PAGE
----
Many people talk about the dire state of American education, Gregory Cochran notes:
Naturally, almost all of what they say is nonsense. You would expect that, since they were educated in that awful system…
One common theme is that education has gone to the dogs. Kids aren’t learning the way they used to. College graduates aren’t as smart as they once were. Blah blah blah.
All false. Average academic achievement has not changed much over the years. We have good, representative national results for the last 40 years (NAEP); not much change. We have some regional results (Iowa, mainly) that go back further: not much change.
Within every ethnic group, there has been some improvement, but nationally, that has been canceled out by increases in the fraction of students from low-scoring groups. This is unevenly distributed. For example, in California: scores are a lot lower than they were in 1965 because the kids are demographically quite different – i.e. dumber.
Now and then I have had someone say to me that schools in Brooklyn have gone to the dogs: somehow Puerto Rican kids today score far lower than the Jewish kids of yesteryear. Do tell.
As it happens, kids from low-scoring groups do poorly (on average) wherever they go to school, and kids from high-scoring groups do well wherever they go to school. For example, my kids are going to a low-scoring, mostly-minority high school, but do fine.
Jerry Pournelle used to tell me that the school system somehow went to hell in the middle of WWII, since hardly any draftees were excluded for low scores in 1942 while 10% were in 1952. Of course, in practice, nobody could figure out what to do with such low-scoring guys in WWII, so Congress passed a law excluding the bottom 10%. Jerry has also told me that when he was a kid, everyone in his county could read. The census says otherwise.
That reminds me of my upper-caste Indian-American colleagues explaining that everyone in India speaks English.
Since within-group scores have gone up, you might think that education is more effective than it used to be. Another point in support of the US educational system is that members of a given ethnic group almost always score higher in the US than they do in other countries: not enormously higher, but some higher (PISA results).
But the fact that kids are learning a bit more does not necessarily have anything to do with the educational system. It might, but there could be other reasons. Way more high school kids are taking calculus than did in 1970, and math scores are up. I’d guess that the school systems are responsible in that case. But other factors may predominate. Kids today, on average, have parents with more education than kids in 1970. Maybe that helps. For example, when my daughter asked for help with her combinatorics homework, I could help, sometimes — not without feeling the mental rust flaking off the hinges. On the other hand, my father was a high-school graduate and hadn’t taken any higher math. In the other direction, some studies seem to show a higher fraction of people with high verbal scores before the late 1960s, and I wonder if watching lots more hours of TV each day somehow cut into reading time. Between 1950 and 1970, TV changed far more than schools did. Another point: teachers are, on average, a good deal dumber than they used to be. Education majors score about a standard deviation lower than typical college graduates, which I don’t think was the case in the more distant past. It’s hard to see how this is compatible with better results, yet there they are.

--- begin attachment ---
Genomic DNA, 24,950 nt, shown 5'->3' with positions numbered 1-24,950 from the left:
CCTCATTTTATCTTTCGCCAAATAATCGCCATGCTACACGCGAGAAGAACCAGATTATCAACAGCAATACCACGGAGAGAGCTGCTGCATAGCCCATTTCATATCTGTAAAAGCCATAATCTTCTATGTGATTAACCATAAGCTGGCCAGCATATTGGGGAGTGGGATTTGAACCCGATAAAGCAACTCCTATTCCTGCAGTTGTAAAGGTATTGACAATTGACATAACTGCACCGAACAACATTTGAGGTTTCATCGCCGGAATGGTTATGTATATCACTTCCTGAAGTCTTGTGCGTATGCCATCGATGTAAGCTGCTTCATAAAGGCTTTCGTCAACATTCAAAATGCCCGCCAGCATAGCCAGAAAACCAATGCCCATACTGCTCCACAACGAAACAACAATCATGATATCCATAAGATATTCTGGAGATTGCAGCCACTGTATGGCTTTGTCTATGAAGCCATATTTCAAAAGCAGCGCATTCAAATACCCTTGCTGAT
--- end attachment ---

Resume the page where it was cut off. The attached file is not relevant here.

We spend a lot more money on education than we used to, but I would guess that increased spending has had no effect at all. Higher salaries, for dumber teachers, combined with vast increases in administrative personnel ? nothing .
It is true that the average high school graduate is dumber than in 1940, but then we graduate a much higher percentage today than we did then. Most of that increase has been among weaker students. It may be that the average 18-year-old high school graduate knew more then than now: but that does not mean that average 18-year-old today knows any less. If I were king, which should happen any day now, and suddenly conferred a B.A. on everyone, the average degree-holder would know less, even though everyone knew just as much as they did the day before. Or, what if baseball expanded to three major leagues? The quality of professional ball would decline without any player forgetting how to hit a curve ball.
Often people quote some study showing that the average 17- or 21-year-old doesn’t know jack shit as evidence of educational decline: of course it would only show this if they also included evidence that some earlier generation knew more, which is generally not the case. At some future time I may discuss what people know: average people, college-educated people, and the Fools at the Top.
I also often hear about the awfulness of public education, compared to private schools. In general, that’s bullshit. As far as I can tell, adjusting for student quality, results are no different. Private schools get to kick out troublesome kids: as far as I can tell, that is their only advantage.
I find it odd that almost all private schools have settled on the exact same methodology as public schools — a few dozen kids in a room with a teacher for an hour at a time, etc. — with ever so slightly higher standards. Where’s the innovation?